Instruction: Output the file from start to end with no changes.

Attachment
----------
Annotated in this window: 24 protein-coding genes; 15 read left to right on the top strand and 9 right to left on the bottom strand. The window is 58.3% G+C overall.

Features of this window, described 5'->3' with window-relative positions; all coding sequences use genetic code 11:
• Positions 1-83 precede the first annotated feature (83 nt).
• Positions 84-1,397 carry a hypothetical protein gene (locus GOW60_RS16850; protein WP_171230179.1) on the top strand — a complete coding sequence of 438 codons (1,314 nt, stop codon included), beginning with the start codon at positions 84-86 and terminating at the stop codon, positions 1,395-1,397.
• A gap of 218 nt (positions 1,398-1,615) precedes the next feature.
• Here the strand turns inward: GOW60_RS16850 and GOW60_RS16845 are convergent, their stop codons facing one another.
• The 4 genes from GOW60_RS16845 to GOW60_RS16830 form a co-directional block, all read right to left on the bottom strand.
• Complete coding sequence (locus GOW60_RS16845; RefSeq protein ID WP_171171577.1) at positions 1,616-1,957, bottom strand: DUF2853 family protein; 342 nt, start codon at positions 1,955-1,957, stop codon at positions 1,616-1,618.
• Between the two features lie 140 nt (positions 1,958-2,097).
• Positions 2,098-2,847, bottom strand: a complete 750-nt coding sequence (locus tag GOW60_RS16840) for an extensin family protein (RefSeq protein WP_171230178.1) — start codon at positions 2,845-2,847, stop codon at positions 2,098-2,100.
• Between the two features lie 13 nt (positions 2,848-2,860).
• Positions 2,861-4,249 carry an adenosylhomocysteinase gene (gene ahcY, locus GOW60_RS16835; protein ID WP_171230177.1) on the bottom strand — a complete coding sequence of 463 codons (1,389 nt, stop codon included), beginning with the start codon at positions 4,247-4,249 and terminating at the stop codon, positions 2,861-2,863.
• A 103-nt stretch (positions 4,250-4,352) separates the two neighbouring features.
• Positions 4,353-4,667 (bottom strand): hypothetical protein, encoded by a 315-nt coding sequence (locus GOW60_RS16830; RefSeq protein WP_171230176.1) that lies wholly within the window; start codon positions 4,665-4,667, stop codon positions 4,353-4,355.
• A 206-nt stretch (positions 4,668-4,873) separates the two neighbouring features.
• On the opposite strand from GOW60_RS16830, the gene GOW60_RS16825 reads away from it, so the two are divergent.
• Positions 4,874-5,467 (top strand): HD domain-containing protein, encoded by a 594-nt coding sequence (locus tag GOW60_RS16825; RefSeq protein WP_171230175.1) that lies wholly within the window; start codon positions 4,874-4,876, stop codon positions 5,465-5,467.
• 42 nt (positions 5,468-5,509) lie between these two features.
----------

Annotated in this window: 24 protein-coding genes; 15 read left to right on the top strand and 9 right to left on the bottom strand. The window is 58.3% G+C overall.

Features of this window, described 5'->3' with window-relative positions; all coding sequences use genetic code 11:
• Positions 1-83 precede the first annotated feature (83 nt).
• Positions 84-1,397 carry a hypothetical protein gene (locus GOW60_RS16850; protein WP_171230179.1) on the top strand — a complete coding sequence of 438 codons (1,314 nt, stop codon included), beginning with the start codon at positions 84-86 and terminating at the stop codon, positions 1,395-1,397.
• A gap of 218 nt (positions 1,398-1,615) precedes the next feature.
• Here the strand turns inward: GOW60_RS16850 and GOW60_RS16845 are convergent, their stop codons facing one another.
• The 4 genes from GOW60_RS16845 to GOW60_RS16830 form a co-directional block, all read right to left on the bottom strand.
• Complete coding sequence (locus GOW60_RS16845; RefSeq protein ID WP_171171577.1) at positions 1,616-1,957, bottom strand: DUF2853 family protein; 342 nt, start codon at positions 1,955-1,957, stop codon at positions 1,616-1,618.
• Between the two features lie 140 nt (positions 1,958-2,097).
• Positions 2,098-2,847, bottom strand: a complete 750-nt coding sequence (locus tag GOW60_RS16840) for an extensin family protein (RefSeq protein WP_171230178.1) — start codon at positions 2,845-2,847, stop codon at positions 2,098-2,100.
• Between the two features lie 13 nt (positions 2,848-2,860).
• Positions 2,861-4,249 carry an adenosylhomocysteinase gene (gene ahcY, locus GOW60_RS16835; protein ID WP_171230177.1) on the bottom strand — a complete coding sequence of 463 codons (1,389 nt, stop codon included), beginning with the start codon at positions 4,247-4,249 and terminating at the stop codon, positions 2,861-2,863.
• A 103-nt stretch (positions 4,250-4,352) separates the two neighbouring features.
• Positions 4,353-4,667 (bottom strand): hypothetical protein, encoded by a 315-nt coding sequence (locus GOW60_RS16830; RefSeq protein WP_171230176.1) that lies wholly within the window; start codon positions 4,665-4,667, stop codon positions 4,353-4,355.
• A 206-nt stretch (positions 4,668-4,873) separates the two neighbouring features.
• On the opposite strand from GOW60_RS16830, the gene GOW60_RS16825 reads away from it, so the two are divergent.
• Positions 4,874-5,467 (top strand): HD domain-containing protein, encoded by a 594-nt coding sequence (locus tag GOW60_RS16825; RefSeq protein WP_171230175.1) that lies wholly within the window; start codon positions 4,874-4,876, stop codon positions 5,465-5,467.
• 42 nt (positions 5,468-5,509) lie between these two features.